Thank You, Annie Dog

I wanted to take a moment this Thanksgiving to write about how grateful I am for my Annie dog. If you read our origin story post, then you’ll know that Annie came into my life when I was really struggling. She’s one of the main reasons I was able to stop self-harming when I was at the lowest point I’ve ever been.

She’s sweet, friendly, and loves attention. If I lie down on the floor, she’ll come right up to me and snuggle in next to my neck.

She snores, she’s whiny, gets powerful gas, and I don’t know if all her fur will ever grow back. But, I love her.

I recently read a book called 12 Rules for Life. The author made an interesting comment that we love people because of their limitations. A person’s limitations are just as much of what makes individuals unique as their strengths. I thought that was a powerful thought, and I think it applies to our love for our pets too. Complete love means recognizing the other completely, including the things you like and the things you don’t like about them. Annie is such a great example of this. She loves me completely, and I feel that from her. I hope to learn how to incorporate this true love into the way I treat others.

Thanks, Annie dog, for coming into my life when you did.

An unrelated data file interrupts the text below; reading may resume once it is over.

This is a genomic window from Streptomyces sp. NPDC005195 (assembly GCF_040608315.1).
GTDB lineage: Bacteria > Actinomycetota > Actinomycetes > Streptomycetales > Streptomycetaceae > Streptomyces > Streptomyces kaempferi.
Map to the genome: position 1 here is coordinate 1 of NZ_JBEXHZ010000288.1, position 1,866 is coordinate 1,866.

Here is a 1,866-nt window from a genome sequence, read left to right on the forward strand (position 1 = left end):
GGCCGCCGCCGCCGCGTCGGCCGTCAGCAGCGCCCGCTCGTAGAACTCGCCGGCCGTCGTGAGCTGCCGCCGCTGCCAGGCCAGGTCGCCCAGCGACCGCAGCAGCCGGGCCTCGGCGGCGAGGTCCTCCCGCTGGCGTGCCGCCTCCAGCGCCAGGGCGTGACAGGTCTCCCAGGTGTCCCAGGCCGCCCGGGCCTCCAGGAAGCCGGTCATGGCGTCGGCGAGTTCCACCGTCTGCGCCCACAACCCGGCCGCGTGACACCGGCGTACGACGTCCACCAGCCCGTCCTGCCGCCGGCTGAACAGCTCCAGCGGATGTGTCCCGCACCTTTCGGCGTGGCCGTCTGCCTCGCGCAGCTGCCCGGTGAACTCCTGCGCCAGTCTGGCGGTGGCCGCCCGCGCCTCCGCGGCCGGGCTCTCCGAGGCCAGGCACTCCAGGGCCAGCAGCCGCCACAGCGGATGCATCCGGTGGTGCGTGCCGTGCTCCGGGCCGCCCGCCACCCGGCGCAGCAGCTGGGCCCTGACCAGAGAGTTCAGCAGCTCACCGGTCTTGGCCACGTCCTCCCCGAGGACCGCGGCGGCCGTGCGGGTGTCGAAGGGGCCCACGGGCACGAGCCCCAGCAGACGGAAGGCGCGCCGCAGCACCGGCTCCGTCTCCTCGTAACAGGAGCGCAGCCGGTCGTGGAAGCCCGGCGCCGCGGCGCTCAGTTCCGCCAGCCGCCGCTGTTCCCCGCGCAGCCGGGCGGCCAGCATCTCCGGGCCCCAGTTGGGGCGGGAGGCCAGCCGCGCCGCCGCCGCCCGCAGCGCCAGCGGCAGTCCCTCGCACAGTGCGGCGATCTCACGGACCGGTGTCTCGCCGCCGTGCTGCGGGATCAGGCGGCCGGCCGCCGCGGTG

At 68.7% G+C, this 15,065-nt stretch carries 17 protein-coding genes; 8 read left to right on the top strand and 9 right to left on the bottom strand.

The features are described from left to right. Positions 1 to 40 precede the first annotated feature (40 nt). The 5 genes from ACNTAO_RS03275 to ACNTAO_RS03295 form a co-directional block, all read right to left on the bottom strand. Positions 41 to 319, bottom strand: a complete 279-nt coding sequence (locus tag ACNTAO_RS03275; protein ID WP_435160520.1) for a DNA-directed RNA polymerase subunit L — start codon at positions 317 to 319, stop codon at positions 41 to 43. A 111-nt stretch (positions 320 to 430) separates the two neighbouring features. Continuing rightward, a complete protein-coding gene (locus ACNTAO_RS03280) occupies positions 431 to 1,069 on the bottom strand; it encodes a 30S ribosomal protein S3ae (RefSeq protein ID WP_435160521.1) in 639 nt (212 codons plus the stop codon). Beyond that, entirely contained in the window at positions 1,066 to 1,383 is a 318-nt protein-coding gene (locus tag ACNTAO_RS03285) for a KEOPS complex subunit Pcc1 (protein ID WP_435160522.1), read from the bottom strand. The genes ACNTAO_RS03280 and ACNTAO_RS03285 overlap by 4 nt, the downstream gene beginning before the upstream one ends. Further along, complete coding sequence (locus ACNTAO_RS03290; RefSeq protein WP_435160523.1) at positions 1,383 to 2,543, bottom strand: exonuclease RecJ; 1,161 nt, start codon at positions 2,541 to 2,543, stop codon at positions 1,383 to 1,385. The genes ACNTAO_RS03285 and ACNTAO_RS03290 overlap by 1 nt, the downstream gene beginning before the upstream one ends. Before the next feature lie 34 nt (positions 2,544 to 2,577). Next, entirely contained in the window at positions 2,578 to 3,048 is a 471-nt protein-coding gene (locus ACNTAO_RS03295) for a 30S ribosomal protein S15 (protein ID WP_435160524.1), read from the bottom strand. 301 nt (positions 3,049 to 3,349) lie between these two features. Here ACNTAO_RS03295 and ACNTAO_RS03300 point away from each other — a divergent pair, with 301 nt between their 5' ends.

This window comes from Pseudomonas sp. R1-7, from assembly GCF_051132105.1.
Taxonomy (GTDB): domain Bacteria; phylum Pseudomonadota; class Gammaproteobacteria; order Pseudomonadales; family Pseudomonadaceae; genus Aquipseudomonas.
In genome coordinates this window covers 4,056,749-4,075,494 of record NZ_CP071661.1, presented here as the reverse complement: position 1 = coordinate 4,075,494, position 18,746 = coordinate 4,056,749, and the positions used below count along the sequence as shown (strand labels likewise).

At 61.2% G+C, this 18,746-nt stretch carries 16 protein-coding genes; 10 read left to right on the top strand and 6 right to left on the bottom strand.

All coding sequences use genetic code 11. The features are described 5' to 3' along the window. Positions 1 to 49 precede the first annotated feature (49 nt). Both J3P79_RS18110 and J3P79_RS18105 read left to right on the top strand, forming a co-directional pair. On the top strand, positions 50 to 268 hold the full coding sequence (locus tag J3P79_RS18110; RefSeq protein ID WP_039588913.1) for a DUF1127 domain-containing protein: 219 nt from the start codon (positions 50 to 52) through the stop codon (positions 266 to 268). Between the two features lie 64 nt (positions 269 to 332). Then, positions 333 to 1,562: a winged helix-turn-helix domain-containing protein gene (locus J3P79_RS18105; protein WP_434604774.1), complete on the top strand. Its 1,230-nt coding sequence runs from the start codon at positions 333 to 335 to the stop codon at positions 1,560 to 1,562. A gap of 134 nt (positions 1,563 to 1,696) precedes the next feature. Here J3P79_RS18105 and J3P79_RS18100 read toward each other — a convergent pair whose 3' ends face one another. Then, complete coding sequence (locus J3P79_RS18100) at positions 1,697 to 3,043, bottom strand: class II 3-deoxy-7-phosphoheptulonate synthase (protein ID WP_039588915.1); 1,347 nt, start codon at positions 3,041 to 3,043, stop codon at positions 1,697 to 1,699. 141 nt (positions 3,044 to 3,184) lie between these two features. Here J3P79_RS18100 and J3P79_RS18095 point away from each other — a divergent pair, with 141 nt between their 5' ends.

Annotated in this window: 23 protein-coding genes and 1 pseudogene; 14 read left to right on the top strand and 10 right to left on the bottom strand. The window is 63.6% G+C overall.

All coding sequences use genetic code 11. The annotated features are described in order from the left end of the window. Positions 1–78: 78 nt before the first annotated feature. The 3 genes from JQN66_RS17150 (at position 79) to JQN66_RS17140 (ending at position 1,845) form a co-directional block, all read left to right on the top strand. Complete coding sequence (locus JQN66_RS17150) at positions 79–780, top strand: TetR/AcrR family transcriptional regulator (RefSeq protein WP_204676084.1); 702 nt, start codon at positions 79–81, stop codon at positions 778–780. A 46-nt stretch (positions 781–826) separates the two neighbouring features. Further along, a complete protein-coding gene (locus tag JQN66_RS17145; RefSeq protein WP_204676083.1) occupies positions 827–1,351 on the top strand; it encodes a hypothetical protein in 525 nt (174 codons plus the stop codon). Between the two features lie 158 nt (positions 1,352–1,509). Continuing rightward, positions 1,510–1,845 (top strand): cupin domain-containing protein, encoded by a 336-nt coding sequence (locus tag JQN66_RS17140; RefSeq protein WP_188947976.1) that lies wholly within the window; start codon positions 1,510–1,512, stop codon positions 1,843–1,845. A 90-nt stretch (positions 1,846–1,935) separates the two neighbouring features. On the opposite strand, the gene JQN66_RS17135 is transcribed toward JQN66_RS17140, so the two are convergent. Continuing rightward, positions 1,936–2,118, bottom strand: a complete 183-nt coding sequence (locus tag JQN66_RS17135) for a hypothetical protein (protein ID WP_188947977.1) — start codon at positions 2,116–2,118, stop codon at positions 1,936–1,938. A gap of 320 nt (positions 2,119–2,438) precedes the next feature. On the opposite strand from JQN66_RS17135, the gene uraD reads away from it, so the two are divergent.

Thank you to everyone who’s been reading about our experiences. Happy Thanksgiving!

But…I’m the baby…and you’re the baby too?

Annie feeling the need to be involved with playing the board game too.

It’s become a fairly normal thing to refer to your pet as a “fur baby”. While I don’t really use that term with my Annie dog, she certainly fits the title some days!

For instance, sometimes after she comes in from outside in the morning, she just wants to cuddle on my bed with me. (I kind of like the validation that she loves me, actually). She loves being petted and snuggled with. If I lie down on the floor, she’s quick to jog over and lie down next to me, her face next to mine. In fact, if I lie down on the floor and don’t show her affection (like if I’m exercising or stretching or playing a board game), she gets confused. Apparently, what else would I lie down on the floor for if not for her?

However, in addition to being the baby, Annie likes mothering babies.

One time I tried to save a stray kitten. We couldn’t find her mom for more than a day, and her little siblings had frozen in the cold. Unfortunately, the kitten, which I’d named Bella, died in the end, but while she was alive, Annie just wanted to whine and smother her with love. Her “affection” was strong enough that I had to keep the kitten out of her reach most of the time since the kitten was so small and fragile.

It doesn’t end with animal babies, either. Annie likes human babies. Every time a baby comes over to the house, she whines and wags her tail in excitement, following the baby carrier around. She just has to say “hello” to the baby.

Beagles are known for being friendly dogs and great for families. According to the American Kennel Club, it’s “no wonder that for years the Beagle has been the most popular hound dog among American pet owners” (https://www.akc.org/dog-breeds/beagle/). I can attest that Annie fits the stereotype there. She’s a sweetheart, really. She may get spooked easily, but Annie is loving, trusting, and will let you do just about anything to her as long as you pet her.

Annie just loves love, whether she’s receiving it or giving it. Just like an innocent, furry baby.